Welcome to PICamp, Belfast…

We’ve been promising to try out a ‘Unconference’ around a lot of the issues that concern Slugger’s readers and posters. We’ve now fixed a date for this – Tuesday 26th May, 2pm – 6pm. The PICAMP site is up-and-running and you can register to join and start suggesting conversations and themes for the day.

There are a total of 110 tickets available for the event and it’s completely free of charge to come along.

And what’s on the agenda? Well, that’s the point: You decide. All we’re interested in is a positive problem-solving dialogue.

It’s not got to be a party-political bunfight and we’re looking for people to come along with ideas and imagination to address the big political challenges Northern Ireland is facing.

We won’t have a formal agenda and there are no top-down speakers. When you register, we’ll ask you if there’s anything that you’d particularly like to speak about and if you’d like to prepare talk lasting just a few minutes to kick off conversations on your pet subject.

When you arrive on the day, you’ll be able to pitch your idea and we’ll see which ideas have ‘takers’ – the venue will allow us to run three or four conversation groups at a time and we’re aiming for four or five 45 minute sessions.

There are a few conversations that we’ll be hoping to have. For instance, we’ll be interested to hear what Slugger readers have to say about the collapse in local journalism.

While media revenues are collapsing all over the world, who will hold government – from local to national level – to account when news becomes a commodity?
In Northern Ireland’s imperfect and developing democracy, who, if anyone, will undertake the role that a robust and well-funded broadcast / print media is retreating from?

This is an issue for the quality of democracy. It’s also a structural problem for Northern Ireland’s economy – many creative jobs rely upon a vibrant and effective local media.

We’ll want to know what you think this all means for the quality of government as well. All over the world, the cosy old compact between politicians and journalists has been busted right open – what do you think will replace it?

But that’s enough from us. Let us know what you think – but register first – the site will guide you through the rest of it.

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  • Mick

  • Brian Walker

    To raise sights if this is needed I recommend the dialogue in the current Prospect: Are we on track for a Golden Age of Serious Journalism” – a counter-intuitive thought.

    http://www.prospect-magazine.co.uk/article_details.php?id=10769

    Extracts – which relate more to big regional papers than nationals. While they’re talking about the very different US environment, there are resonances for NI.

    “In the US, coverage of state government has dropped sharply. More than 50 full-time reporters used to cover politics in the capital of my own state of New Jersey. The number is now 15. Many stories do not get reported at all. Contrary to your account, as newspapers retrench there is no compensating tendency for online news to fill the gap. Some news websites are developing in states and cities elsewhere in the country, but they almost all operate on a nonprofit basis, and at a fraction of the scale of the great American daily papers.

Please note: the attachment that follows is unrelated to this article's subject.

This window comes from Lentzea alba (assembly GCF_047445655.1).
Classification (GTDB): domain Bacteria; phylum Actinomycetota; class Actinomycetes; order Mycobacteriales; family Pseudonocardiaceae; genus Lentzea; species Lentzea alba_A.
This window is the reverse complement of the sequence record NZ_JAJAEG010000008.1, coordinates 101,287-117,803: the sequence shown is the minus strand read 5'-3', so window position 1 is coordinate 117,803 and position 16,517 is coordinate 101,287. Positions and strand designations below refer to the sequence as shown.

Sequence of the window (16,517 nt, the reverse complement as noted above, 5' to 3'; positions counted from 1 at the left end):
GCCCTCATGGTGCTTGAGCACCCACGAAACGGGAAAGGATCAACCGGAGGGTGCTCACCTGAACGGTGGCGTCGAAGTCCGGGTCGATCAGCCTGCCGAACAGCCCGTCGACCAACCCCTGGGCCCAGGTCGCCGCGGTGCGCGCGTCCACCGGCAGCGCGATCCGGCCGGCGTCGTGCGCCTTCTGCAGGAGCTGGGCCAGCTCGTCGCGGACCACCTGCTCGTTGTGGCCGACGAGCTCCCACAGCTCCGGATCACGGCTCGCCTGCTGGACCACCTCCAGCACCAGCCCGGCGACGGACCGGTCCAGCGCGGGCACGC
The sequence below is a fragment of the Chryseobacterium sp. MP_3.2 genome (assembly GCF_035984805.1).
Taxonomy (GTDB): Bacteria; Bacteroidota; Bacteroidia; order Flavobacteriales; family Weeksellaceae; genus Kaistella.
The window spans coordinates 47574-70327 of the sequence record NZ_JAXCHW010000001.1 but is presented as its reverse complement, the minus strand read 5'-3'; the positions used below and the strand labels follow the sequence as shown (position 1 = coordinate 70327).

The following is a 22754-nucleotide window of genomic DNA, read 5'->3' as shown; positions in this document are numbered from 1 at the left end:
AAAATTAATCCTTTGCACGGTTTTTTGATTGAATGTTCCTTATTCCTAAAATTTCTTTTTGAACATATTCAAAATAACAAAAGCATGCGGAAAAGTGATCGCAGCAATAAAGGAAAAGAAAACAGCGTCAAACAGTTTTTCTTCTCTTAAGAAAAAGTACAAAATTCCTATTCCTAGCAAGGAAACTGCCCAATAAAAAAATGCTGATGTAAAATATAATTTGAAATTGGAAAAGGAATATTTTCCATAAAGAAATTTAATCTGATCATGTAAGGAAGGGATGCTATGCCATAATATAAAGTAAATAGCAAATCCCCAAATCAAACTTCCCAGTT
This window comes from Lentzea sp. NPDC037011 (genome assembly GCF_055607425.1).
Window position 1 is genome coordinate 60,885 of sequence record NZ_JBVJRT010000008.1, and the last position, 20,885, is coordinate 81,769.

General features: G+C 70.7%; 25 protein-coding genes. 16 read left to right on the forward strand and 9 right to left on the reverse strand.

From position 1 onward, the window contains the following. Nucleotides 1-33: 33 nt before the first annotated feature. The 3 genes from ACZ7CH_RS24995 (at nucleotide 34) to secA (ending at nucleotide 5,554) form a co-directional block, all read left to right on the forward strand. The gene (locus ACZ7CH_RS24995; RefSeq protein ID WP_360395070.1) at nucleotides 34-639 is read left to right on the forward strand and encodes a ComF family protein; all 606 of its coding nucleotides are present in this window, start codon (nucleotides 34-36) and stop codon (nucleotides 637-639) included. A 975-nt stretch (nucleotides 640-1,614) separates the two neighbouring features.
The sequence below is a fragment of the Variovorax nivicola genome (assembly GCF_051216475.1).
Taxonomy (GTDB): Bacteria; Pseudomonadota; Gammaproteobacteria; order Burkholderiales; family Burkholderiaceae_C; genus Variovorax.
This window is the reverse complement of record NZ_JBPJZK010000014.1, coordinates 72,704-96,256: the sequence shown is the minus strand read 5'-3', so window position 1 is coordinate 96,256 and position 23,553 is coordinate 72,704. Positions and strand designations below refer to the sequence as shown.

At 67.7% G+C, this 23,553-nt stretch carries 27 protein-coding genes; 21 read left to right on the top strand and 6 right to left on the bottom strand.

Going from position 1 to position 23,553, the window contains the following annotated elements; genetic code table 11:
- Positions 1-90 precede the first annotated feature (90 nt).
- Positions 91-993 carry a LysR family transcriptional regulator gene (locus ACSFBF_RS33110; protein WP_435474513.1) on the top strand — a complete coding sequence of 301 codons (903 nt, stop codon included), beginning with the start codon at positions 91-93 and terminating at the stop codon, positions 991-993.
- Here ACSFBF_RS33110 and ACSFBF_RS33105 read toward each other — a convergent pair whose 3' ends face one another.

There are really three separate problems here: the production of professionally reported news; the production of an engaged public; and the production of effective political accountability. While the internet unquestionably offers a diversity of opinion and access to new sources, it is not sustaining general-interest professional journalism at its previous levels. Niche audiences are being served. At the national level, even as the number of reporters for the general news media has declined, many journalists have found jobs in high-priced publications serving particular industries.

    Philanthropy may be able to support investigative reporting and partially remedy this problem. But the second problem—the creation of an engaged public—is even more difficult. Newspapers, which used to be read by half the people of a city, helped to create a self-aware urban public. Those who buy a paper may be chiefly interested in the sports section or the crossword puzzle, but still glance at the front pages, learning something about their city and the world. Online, people interested in sports or puzzles go directly to sites with those features, avoiding exposure to news and controversy about their community. The incidental learning of a bundled metropolitan paper disappears.”

    Good luck!

  • Mick Fealty

    Horse,

    I’d love you to be there… We agonised about that, and decided that if we ran it at the weekend, we’d stand little chance of getting the professionals in, particularly on a weekend during the election campaign.

    I’d be more than happy to put Slugger’s name and convening power behind a mirror weekend event if you were prepared to pull it together?

  • I’d love you to be there …

    Maybe I will be, but without my jodhpurs and riding whip you mightn’t recognise me!

    😉